Congratulations to Ventura Coast Law

Ventura County has a new law firm, “Ventura Coast Law,” located in Newbury Park. My former law partners, Doug Goldwater and Jesse Cahill, are two of its principals. We met in the 2000’s, working for Ferguson Case Orr Paterson LLP. As a partner at FCOP struggling to deal with a burgeoning family law practice, I was pleased to have Doug and Jesse as bright young resources to whom I could delegate.

I then enjoyed seeing them develop into competent and honorable practitioners. Doug built his own family law practice. Jesse focuses on estate planning (I admired him so much I hired him to handle my family’s own work!). They are good attorneys and good people.

Having left FCOP nearly seven years ago to found Herring Law Group, I remember the various and sometimes intense stresses of “making the jump” — it is not easy. But the independence allowing streamlined systems, the highest standards, and esprit de corps through one’s own “boutique" firm can make it all worth it.

On a lighter note, I recall pulling a trick on Doug early on — shortly after he was accepted into the State Bar in late 2004. I called him mere minutes prior to his first solo court appearance and “reminded” him that he would need his Bar card in order to enter the courtroom and do his job. (That is not really a requirement, and I do not think he even had his card yet!) He’s a smart guy and quickly perceived the ruse (although his heart might have skipped a beat or two!). The “hazing” generated plenty of laughs at FCOP, and Doug graciously accepted it with his own smile.

HLG salutes Ventura Coast Law as it cuts a new path and surely enjoys future success.

The Recent Expansion of, and Limits to, Notions of “Domestic Violence”

Over the past twenty or so years, the Legislature has enacted a “hodgepodge” of confusing and sometimes contradictory provisions, as California Family Law guru, Garrett Dailey, has put it, in its rush to enact one domestic violence (“DV”) statute after another.

As of January 1, 2021, coercive control is a newly codified form of DV. Family Code section 6320 provides for ex parte (emergency) orders enjoining harassment, threats, and violence. Under the statute, “coercive control” is defined as:

“… a pattern of behavior that in purpose or effect unreasonably interferes with a person's free will and personal liberty. Examples of coercive control include, but are not limited to, unreasonably engaging in any of the following:

(1)    Isolating the other party from friends, relatives, or other sources of support.

(2)    Depriving the other party of basic necessities.

(3)    Controlling, regulating, or monitoring the other party's movements, communications, daily behavior, finances, economic resources, or access to services.

(4)    Compelling the other party by force, threat of force, or intimidation, including threats based on actual or suspected immigration status, to engage in conduct from which the other party has a right to abstain or to abstain from conduct in which the other party has a right to engage.”

As of the same date, the standard for “disturbing the peace of the other party” sufficient to warrant DV orders is “conduct that, based on the totality of the circumstances, destroys the mental or emotional calm of the other party.”

In making these amendments, the Legislature was concerned about expanding the scope of abusive conduct beyond what was necessary, taking care to “… limit the application … to clearly abusive behaviors.” (Senate Judiciary Committee Analysis, cited by In re Marriage of L.R. and K.A., Cal. App., July 27, 2021, D077533.)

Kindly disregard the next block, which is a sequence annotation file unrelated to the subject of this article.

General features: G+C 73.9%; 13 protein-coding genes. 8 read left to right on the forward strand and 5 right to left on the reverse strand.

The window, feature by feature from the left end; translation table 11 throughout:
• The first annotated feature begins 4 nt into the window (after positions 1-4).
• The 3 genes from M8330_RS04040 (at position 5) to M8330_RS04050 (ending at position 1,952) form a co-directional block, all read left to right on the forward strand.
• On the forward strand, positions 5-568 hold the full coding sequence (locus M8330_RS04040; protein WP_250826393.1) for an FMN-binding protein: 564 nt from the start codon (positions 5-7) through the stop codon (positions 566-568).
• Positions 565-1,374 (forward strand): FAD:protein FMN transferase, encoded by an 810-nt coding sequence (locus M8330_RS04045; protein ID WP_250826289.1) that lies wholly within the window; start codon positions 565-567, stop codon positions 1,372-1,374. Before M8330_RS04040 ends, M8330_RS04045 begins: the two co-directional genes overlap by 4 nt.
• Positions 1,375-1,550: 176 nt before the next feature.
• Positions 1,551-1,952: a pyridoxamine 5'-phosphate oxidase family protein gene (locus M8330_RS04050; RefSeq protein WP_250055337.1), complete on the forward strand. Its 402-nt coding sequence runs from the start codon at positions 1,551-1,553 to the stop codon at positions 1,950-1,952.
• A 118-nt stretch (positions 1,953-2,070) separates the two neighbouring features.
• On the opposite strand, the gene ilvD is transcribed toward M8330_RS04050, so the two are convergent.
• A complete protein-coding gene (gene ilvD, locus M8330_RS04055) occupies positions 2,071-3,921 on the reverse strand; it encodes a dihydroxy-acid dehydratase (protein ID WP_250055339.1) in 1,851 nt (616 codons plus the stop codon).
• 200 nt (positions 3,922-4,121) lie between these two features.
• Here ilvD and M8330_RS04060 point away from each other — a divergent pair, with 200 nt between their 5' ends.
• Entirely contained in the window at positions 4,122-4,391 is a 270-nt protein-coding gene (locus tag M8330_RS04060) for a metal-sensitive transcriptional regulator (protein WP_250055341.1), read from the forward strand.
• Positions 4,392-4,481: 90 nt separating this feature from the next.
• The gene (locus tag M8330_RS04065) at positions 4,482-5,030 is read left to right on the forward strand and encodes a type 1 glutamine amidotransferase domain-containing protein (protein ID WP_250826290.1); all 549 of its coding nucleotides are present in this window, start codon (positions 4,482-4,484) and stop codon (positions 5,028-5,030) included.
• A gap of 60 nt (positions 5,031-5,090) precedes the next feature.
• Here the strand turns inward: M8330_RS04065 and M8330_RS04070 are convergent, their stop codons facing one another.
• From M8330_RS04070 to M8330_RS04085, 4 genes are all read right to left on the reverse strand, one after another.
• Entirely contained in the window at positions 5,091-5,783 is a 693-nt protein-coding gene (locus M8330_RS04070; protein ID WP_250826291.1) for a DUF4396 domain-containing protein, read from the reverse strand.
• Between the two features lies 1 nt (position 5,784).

On July 27, 2021, the Court of Appeal issued its Opinion in In re Marriage of L.R. and K.A. The Opinion is now certified for publication, meaning that it can be cited as persuasive precedent in future cases. The case involved the too-common situation of alleged DV in the context of high conflict custody proceedings. The Court emphasized that the examples of coercive control, as set forth above, 

“set forth certain parameters – ‘a mental state, objective reasonableness, causation, foreseeable harm, actual harm’ – to ‘provide strong guardrails to help ensure that the [law] will function as intended and not reach benign conduct that is ordinarily tolerated in relationships or that does not actually distress the person.’”

It explained, “[t]hese ‘guardrails’ are necessary because [a DV] order implicates fundamental liberty rights, as a violation of its provisions is a crime, … and it is a factor that is weighed in child custody and visitation determinations.” The court continued, “[r]especting these guardrails, courts are concluding that the [DV laws were] not enacted to address all disputes between [former and existing] couples, or to create an alternative forum for resolution of every dispute between such individuals.”

Earlier in the case, a San Diego trial court found that the mother involved acted “obsessively” in an incident with the father and their ten-year-old daughter during the mother’s scheduled parenting time at a visitation center. The trial court found that the mother was “aggressive and controlling” during the incident, and that she “escalated an already emotionally intense situation, and subjected both the [father] and the child to further distress,” and “she manipulated that child’s already sensitive emotional state to a degree that was not acceptable.” It noted that a responding law enforcement officer testified that it was “one of the worse” DV calls of his 28-year career. The trial court found that the mother “escalated [the situation] beyond control.”

Based on those findings, the trial court held that the mother committed DV by disturbing the father’s mental peace and calm, including through “controlling and coercive behavior,” and therefore issued DV orders against her that protected both the father and the child.